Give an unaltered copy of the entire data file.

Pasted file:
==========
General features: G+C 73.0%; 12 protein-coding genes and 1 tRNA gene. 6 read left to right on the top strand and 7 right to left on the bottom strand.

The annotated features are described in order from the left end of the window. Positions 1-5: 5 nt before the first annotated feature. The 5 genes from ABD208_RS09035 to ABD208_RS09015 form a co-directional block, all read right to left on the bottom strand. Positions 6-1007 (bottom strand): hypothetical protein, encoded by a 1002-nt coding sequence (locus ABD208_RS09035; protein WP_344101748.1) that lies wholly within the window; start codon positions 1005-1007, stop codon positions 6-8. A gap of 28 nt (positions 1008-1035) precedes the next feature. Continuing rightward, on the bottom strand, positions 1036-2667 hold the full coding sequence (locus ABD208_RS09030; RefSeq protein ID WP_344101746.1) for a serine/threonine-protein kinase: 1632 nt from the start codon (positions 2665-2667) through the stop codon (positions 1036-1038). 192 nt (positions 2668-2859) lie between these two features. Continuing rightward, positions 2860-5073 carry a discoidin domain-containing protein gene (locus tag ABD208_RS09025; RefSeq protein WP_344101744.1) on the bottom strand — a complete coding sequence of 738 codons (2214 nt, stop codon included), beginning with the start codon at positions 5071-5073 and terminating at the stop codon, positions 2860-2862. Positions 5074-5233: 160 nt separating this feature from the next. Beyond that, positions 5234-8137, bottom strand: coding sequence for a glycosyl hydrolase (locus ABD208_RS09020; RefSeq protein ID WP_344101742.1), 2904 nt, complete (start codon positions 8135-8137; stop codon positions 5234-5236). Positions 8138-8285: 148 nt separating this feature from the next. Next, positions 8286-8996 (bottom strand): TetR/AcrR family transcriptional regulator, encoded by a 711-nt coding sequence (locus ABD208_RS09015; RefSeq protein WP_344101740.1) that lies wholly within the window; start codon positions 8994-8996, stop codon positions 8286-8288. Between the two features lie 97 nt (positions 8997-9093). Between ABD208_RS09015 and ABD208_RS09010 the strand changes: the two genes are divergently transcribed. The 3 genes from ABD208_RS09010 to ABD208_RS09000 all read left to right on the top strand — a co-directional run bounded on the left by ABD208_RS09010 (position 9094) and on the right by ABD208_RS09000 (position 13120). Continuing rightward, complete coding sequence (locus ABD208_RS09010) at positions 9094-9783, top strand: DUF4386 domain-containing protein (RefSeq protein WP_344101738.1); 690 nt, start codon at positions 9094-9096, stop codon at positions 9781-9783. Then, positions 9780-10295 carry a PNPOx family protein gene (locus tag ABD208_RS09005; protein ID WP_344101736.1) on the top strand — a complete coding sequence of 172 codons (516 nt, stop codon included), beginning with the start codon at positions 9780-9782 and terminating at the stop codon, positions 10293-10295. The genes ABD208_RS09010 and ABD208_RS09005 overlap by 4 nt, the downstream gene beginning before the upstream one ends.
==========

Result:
General features: G+C 73.0%; 12 protein-coding genes and 1 tRNA gene. 6 read left to right on the top strand and 7 right to left on the bottom strand.

The annotated features are described in order from the left end of the window. Positions 1-5: 5 nt before the first annotated feature. The 5 genes from ABD208_RS09035 to ABD208_RS09015 form a co-directional block, all read right to left on the bottom strand. Positions 6-1007 (bottom strand): hypothetical protein, encoded by a 1002-nt coding sequence (locus ABD208_RS09035; protein WP_344101748.1) that lies wholly within the window; start codon positions 1005-1007, stop codon positions 6-8. A gap of 28 nt (positions 1008-1035) precedes the next feature. Continuing rightward, on the bottom strand, positions 1036-2667 hold the full coding sequence (locus ABD208_RS09030; RefSeq protein ID WP_344101746.1) for a serine/threonine-protein kinase: 1632 nt from the start codon (positions 2665-2667) through the stop codon (positions 1036-1038). 192 nt (positions 2668-2859) lie between these two features. Continuing rightward, positions 2860-5073 carry a discoidin domain-containing protein gene (locus tag ABD208_RS09025; RefSeq protein WP_344101744.1) on the bottom strand — a complete coding sequence of 738 codons (2214 nt, stop codon included), beginning with the start codon at positions 5071-5073 and terminating at the stop codon, positions 2860-2862. Positions 5074-5233: 160 nt separating this feature from the next. Beyond that, positions 5234-8137, bottom strand: coding sequence for a glycosyl hydrolase (locus ABD208_RS09020; RefSeq protein ID WP_344101742.1), 2904 nt, complete (start codon positions 8135-8137; stop codon positions 5234-5236). Positions 8138-8285: 148 nt separating this feature from the next. Next, positions 8286-8996 (bottom strand): TetR/AcrR family transcriptional regulator, encoded by a 711-nt coding sequence (locus ABD208_RS09015; RefSeq protein WP_344101740.1) that lies wholly within the window; start codon positions 8994-8996, stop codon positions 8286-8288. Between the two features lie 97 nt (positions 8997-9093). Between ABD208_RS09015 and ABD208_RS09010 the strand changes: the two genes are divergently transcribed. The 3 genes from ABD208_RS09010 to ABD208_RS09000 all read left to right on the top strand — a co-directional run bounded on the left by ABD208_RS09010 (position 9094) and on the right by ABD208_RS09000 (position 13120). Continuing rightward, complete coding sequence (locus ABD208_RS09010) at positions 9094-9783, top strand: DUF4386 domain-containing protein (RefSeq protein WP_344101738.1); 690 nt, start codon at positions 9094-9096, stop codon at positions 9781-9783. Then, positions 9780-10295 carry a PNPOx family protein gene (locus tag ABD208_RS09005; protein ID WP_344101736.1) on the top strand — a complete coding sequence of 172 codons (516 nt, stop codon included), beginning with the start codon at positions 9780-9782 and terminating at the stop codon, positions 10293-10295. The genes ABD208_RS09010 and ABD208_RS09005 overlap by 4 nt, the downstream gene beginning before the upstream one ends.